RN crisis: In a time of high nurse turnover, Bon Secours kept staffing models flexible
COVID-19 has driven unprecedented levels of nurse burnout and staff turnover at healthcare organizations across the country. While job satisfaction among healthcare workers generally dwindled, high turnover among nursing staff has led to a nursing shortage crisis. Identifying employees with intentions to leave their jobs has never been more critical to boost nurse retention rates and reduce the cost of high turnover.
Like many healthcare organizations, Bon Secours Memorial Regional Medical Center, a hospital in the system’s Richmond, VA, market, faced elevated staffing demands during the pandemic. Fortunately, its RN turnover rates didn’t rise in parallel—an accomplishment in part attributable to quickly launching a Flight Risk Analytics assessment to identify where turnover risk was highest and, subsequently, introducing a variety of care models.
For example, hospital leadership decided to stabilize the night shift on the neurological unit by adding LPNs. These LPNs helped distribute medication and assisted with clinical assessments so RNs could focus on the more complex needs of high-acuity neurological patients.
Increased first-year nurse turnover at Bon Secours Memorial Regional Medical Center was another issue that leadership was able to address more successfully with insights from the Flight Risk assessment. In response, the healthcare organization adjusted its orientation and onboarding processes to account for the recently graduated class’s limited clinical experience (due to the shift to fully virtual education). They established cohorts of new nurse hires with a clinical leader who could teach skills usually covered late in nursing school, such as safe medication administration.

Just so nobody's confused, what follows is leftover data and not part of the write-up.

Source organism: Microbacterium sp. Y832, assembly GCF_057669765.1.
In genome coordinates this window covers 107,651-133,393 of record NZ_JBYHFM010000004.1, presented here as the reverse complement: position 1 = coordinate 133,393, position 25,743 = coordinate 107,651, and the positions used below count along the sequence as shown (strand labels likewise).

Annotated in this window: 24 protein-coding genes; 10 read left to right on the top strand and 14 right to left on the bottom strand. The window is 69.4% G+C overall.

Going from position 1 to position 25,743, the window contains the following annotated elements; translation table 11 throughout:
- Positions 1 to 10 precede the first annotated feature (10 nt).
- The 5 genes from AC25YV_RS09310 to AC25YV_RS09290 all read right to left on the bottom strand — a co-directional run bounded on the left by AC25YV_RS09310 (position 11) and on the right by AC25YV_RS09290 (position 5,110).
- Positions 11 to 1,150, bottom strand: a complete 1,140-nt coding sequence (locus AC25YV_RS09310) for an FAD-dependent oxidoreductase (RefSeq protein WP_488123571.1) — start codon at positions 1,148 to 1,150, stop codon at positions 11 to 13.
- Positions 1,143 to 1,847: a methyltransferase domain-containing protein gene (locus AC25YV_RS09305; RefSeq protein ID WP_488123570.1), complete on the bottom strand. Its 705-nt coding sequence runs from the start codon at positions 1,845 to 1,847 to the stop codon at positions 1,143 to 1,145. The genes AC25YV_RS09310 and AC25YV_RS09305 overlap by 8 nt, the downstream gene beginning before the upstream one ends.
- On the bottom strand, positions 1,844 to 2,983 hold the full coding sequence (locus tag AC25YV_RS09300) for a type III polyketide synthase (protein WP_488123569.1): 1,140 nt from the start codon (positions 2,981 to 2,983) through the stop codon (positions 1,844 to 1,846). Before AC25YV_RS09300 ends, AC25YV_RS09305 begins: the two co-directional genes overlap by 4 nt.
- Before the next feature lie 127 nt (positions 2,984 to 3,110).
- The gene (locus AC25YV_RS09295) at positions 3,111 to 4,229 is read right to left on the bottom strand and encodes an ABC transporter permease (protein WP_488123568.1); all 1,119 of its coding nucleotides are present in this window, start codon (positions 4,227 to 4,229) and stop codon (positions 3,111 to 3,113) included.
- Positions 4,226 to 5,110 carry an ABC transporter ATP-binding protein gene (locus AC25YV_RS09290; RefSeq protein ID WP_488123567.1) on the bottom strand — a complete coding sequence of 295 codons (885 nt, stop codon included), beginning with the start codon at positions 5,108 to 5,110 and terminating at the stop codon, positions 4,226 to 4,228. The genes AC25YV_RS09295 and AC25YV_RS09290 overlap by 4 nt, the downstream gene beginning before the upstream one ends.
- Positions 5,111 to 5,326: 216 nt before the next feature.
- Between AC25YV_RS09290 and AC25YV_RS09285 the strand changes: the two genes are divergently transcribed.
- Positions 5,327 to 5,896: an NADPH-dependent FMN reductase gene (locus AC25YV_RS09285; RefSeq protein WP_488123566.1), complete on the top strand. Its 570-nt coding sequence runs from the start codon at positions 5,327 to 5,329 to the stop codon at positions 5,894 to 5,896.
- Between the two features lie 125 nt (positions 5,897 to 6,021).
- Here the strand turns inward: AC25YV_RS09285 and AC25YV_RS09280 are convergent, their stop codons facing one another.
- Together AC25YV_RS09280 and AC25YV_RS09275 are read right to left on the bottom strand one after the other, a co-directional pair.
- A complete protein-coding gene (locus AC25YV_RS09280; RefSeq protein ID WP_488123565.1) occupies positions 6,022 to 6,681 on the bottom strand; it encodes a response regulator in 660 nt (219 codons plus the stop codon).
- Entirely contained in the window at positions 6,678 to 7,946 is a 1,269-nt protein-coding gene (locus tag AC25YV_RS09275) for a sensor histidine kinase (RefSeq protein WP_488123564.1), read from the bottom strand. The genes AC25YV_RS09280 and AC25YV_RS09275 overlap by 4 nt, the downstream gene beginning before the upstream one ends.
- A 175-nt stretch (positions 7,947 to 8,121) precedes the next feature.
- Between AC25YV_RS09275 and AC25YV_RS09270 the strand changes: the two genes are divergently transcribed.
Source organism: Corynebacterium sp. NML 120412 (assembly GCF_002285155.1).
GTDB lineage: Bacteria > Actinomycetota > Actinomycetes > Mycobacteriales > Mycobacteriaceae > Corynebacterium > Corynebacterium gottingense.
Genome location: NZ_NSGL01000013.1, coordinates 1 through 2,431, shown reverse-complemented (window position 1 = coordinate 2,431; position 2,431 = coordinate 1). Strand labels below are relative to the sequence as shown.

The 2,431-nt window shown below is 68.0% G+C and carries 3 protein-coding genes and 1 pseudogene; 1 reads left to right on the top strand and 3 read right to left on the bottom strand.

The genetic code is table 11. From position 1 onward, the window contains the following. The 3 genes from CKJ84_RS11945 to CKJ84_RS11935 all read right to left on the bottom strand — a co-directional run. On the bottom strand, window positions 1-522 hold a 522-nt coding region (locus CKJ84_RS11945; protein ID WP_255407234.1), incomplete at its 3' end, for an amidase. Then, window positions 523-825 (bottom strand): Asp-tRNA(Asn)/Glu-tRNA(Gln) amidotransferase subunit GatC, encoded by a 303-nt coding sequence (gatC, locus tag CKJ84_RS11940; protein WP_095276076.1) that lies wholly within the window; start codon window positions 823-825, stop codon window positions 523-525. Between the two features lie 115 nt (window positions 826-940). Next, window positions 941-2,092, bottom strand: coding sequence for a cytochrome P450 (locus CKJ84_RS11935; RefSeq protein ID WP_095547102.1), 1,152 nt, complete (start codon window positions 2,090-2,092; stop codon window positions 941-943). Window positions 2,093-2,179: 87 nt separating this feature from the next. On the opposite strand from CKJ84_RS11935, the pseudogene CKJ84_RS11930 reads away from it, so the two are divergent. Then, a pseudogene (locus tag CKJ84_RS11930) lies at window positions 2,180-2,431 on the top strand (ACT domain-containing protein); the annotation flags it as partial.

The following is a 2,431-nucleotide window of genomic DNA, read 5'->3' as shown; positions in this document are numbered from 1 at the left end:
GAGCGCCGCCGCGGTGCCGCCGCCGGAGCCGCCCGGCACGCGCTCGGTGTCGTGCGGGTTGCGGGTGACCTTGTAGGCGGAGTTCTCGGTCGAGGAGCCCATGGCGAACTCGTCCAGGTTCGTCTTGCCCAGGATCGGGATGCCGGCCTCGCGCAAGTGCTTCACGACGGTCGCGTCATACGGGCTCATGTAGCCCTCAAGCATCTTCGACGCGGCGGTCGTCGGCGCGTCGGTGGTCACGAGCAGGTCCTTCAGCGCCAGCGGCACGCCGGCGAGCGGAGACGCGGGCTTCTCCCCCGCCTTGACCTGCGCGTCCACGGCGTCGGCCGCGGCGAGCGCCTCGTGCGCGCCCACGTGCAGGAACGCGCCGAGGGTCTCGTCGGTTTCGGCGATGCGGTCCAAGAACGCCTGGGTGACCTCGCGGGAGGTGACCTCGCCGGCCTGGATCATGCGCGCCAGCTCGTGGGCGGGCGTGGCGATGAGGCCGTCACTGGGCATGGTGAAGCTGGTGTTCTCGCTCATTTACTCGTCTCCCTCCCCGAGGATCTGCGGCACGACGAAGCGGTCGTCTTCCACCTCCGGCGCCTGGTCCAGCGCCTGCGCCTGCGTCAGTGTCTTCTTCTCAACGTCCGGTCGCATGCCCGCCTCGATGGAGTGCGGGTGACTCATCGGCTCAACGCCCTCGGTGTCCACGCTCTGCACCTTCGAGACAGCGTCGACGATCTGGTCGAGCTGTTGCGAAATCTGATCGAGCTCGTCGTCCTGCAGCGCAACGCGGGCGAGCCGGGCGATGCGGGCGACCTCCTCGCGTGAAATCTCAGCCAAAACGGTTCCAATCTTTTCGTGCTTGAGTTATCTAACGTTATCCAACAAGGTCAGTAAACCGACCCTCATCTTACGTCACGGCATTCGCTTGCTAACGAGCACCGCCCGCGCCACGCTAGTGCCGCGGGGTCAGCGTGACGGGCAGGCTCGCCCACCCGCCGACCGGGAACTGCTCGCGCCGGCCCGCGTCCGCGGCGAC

The foundation and tenets of the Magnet Recognition Program® undergird the health system’s staffing efforts: Leadership is committed to promoting nurses’ professional development, being a source of new knowledge and innovation for other organizations, and leading the reformation of professional nursing care delivery. Integral to fulfilling these principles is their willingness to give staff a voice—and then to listen.
"We are committed to taking the pulse of what happens at the bedside. We survey to learn what is getting in the way of our nurses’ ability to do their jobs and, frankly, how they feel about our system’s ability to respond to their needs." —Andrea Mazzoccoli, Chief Nurse and Quality Officer, Bon Secours Mercy Health
"I think it was more important to pulse survey this year than any other because the work we asked of our nurses was extremely difficult. We can’t ask them to continue to do this work if we don’t do our best to support them, and that means listening and responding to how they are feeling." — Robin Johnson, Chief Nursing Officer, Bon Secours Mercy Health
Key takeaway: Assess the effectiveness of your staffing model and make changes where needed to improve nurse retention.
COVID-19 forced many nurses and nurse managers to step into expanded roles and help with responsibilities that don’t leverage their most valued skills. This, in turn, has tested leaders in new and unexpected ways. To adapt to shifts in resources caused by a widening staffing gap, nurse turnover, and leaves of absence, consider running your own Flight Risk Analytics assessment to identify where burnout is most prominent and whether adjustments in clinical and managerial roles would positively impact employee engagement and outcomes.
This is the first in our three-part “RN Crisis” series. Check out our second article that examines Cleveland Clinic's strategies for engaging RNs and elevating well-being among nurses, and our third article exploring UCLA Health's approach to assessing its leadership structure and opening communication channels between unit directors and the C-suite.